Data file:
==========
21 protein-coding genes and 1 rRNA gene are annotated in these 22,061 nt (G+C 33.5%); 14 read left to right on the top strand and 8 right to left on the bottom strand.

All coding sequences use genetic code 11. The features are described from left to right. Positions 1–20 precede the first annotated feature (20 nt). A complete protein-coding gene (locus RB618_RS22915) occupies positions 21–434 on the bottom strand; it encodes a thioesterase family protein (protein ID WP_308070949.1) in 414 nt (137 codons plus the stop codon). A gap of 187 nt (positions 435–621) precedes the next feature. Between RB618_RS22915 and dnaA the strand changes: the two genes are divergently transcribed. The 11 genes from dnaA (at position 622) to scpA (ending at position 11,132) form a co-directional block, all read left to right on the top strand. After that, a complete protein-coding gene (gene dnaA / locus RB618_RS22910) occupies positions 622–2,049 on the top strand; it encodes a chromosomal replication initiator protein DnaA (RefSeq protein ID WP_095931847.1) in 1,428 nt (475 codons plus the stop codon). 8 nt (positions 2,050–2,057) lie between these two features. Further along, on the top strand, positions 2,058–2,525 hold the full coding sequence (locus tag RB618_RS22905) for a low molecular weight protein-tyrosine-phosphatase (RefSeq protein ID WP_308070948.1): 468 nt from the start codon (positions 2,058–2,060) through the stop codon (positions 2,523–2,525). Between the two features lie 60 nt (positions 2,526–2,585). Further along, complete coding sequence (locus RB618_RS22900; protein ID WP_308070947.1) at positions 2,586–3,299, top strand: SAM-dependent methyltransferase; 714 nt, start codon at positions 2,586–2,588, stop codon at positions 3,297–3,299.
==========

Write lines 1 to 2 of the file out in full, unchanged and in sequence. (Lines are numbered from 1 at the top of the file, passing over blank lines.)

21 protein-coding genes and 1 rRNA gene are annotated in these 22,061 nt (G+C 33.5%); 14 read left to right on the top strand and 8 right to left on the bottom strand.

All coding sequences use genetic code 11. The features are described from left to right. Positions 1–20 precede the first annotated feature (20 nt). A complete protein-coding gene (locus RB618_RS22915) occupies positions 21–434 on the bottom strand; it encodes a thioesterase family protein (protein ID WP_308070949.1) in 414 nt (137 codons plus the stop codon). A gap of 187 nt (positions 435–621) precedes the next feature. Between RB618_RS22915 and dnaA the strand changes: the two genes are divergently transcribed. The 11 genes from dnaA (at position 622) to scpA (ending at position 11,132) form a co-directional block, all read left to right on the top strand. After that, a complete protein-coding gene (gene dnaA / locus RB618_RS22910) occupies positions 622–2,049 on the top strand; it encodes a chromosomal replication initiator protein DnaA (RefSeq protein ID WP_095931847.1) in 1,428 nt (475 codons plus the stop codon). 8 nt (positions 2,050–2,057) lie between these two features. Further along, on the top strand, positions 2,058–2,525 hold the full coding sequence (locus tag RB618_RS22905) for a low molecular weight protein-tyrosine-phosphatase (RefSeq protein ID WP_308070948.1): 468 nt from the start codon (positions 2,058–2,060) through the stop codon (positions 2,523–2,525). Between the two features lie 60 nt (positions 2,526–2,585). Further along, complete coding sequence (locus RB618_RS22900; protein ID WP_308070947.1) at positions 2,586–3,299, top strand: SAM-dependent methyltransferase; 714 nt, start codon at positions 2,586–2,588, stop codon at positions 3,297–3,299.